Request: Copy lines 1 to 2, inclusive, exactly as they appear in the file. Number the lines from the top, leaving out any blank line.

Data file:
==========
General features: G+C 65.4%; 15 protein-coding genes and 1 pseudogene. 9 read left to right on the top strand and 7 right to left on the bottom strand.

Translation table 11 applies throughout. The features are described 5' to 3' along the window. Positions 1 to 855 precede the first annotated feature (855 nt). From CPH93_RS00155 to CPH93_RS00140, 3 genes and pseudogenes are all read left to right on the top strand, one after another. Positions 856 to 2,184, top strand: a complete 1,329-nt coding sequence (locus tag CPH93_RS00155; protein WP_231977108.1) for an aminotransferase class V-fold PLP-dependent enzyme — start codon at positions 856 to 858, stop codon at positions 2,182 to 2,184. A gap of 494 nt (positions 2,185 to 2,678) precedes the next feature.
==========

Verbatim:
General features: G+C 65.4%; 15 protein-coding genes and 1 pseudogene. 9 read left to right on the top strand and 7 right to left on the bottom strand.

Translation table 11 applies throughout. The features are described 5' to 3' along the window. Positions 1 to 855 precede the first annotated feature (855 nt). From CPH93_RS00155 to CPH93_RS00140, 3 genes and pseudogenes are all read left to right on the top strand, one after another. Positions 856 to 2,184, top strand: a complete 1,329-nt coding sequence (locus tag CPH93_RS00155; protein WP_231977108.1) for an aminotransferase class V-fold PLP-dependent enzyme — start codon at positions 856 to 858, stop codon at positions 2,182 to 2,184. A gap of 494 nt (positions 2,185 to 2,678) precedes the next feature.